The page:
All patients in CHANGE DAPT undergoing PCI received newer generation DES. Also all patients were given 600mg clopidogrel loading dose. Ticagrelor was given as 180 mg loading dose and 90 mg twice a day thereafter. Aspirin was administered as 300 mg loading dose and 80-100mg maintenance doses. International guidelines recommend ticagrelor as first choice in ACS patients undergoing PCI. The recommendation is based largely on the PLATO trial.
Despite CHANGE DAPT being an observational trial we must make note of comparable ischemic clinical outcomes with clopdigrel and the more powerful ticagrelor. The only probable reason for similar clinical outcomes has to be the use of second generation DES in CHANGE DAPT. PLATO had employed bare metal stents in the majority of patients while 20% of patients in that trial got DES, which were first generation DES, considered obsolete currently.
The other study (presented at the European Society of Cardiology Meeting 2017 and published simultaneously in the Lancet) promising better clinical outcome was the BIOFLOW-V trial that demonstrated, for the first ever time a DES besting the everolimus eluting Xience stent. A biodegradable polymer sirolimus eluting stent was found to be superior to the durable polymer everolimus eluting stent for 12-month target lesion failure and MI in patients having upto 3 lesions in their coronary arteries. Patients with 2.25 to 4.0 mm reference vessel diameter and a lesion less than 36 mm were included in the study. Patients with acute ST elevation MI, chronic total occlusion, hemodynamic instability or bypass graft disease were excluded. In the BIOFLOW V trial 1334 patients were randomly assigned to receive an ultrathin strut (60um) bioresorbable polymer sirolimus eluting stent or to a durable polymer everolimus eluting stent.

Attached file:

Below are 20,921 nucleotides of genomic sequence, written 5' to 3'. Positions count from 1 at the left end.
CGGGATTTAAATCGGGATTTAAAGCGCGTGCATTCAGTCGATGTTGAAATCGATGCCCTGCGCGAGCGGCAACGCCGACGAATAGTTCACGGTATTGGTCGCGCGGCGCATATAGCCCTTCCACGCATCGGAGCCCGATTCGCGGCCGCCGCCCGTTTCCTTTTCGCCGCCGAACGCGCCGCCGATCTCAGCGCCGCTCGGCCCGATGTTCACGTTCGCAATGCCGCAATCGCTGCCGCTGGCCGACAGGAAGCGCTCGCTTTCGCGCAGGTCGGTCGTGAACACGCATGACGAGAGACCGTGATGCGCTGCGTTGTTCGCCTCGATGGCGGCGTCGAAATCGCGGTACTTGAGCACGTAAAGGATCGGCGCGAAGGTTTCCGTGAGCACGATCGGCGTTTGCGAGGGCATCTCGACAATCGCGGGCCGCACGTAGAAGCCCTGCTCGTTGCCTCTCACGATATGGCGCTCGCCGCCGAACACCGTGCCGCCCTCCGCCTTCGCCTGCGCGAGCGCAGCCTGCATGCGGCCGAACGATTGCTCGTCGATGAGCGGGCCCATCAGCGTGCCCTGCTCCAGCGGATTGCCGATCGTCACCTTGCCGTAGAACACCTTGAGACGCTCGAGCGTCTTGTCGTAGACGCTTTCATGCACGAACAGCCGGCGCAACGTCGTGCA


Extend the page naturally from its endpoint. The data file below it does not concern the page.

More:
Procedural success defined as <30% residual stenosis of target lesion was better with the new stent than the Xience stent (93.9% vs. 90.1%; p=0.029). At 12 months the primary end point of target lesion failure was 6.2 % with the new DES versus 9.6% with Xience (p=0.04). Target vessel myocardial infarction was significantly less with the new DES (4.7% vs. 8.3%). The remarkable finding of superior clinical efficacy with the new biodegradable polymer sirolimus eluting stent raises the tantalizing probability of further improvement in clinical outcomes. We should not be surprised if more adequately sized randomized trials mirror the BIOFLOW-V data.
We must however also scrutinize each and every data on scientific merit so that we are not bowled over by the all-pervading spin of the industry. The bioresorbable scaffold is a textbook example of how the industry managed to infiltrate the best medical journals and just about every national/international interventional cardiology meeting to present their spin until the company was compelled to shut down sales due to ridiculously high stent thrombosis and myocardial infarction rates.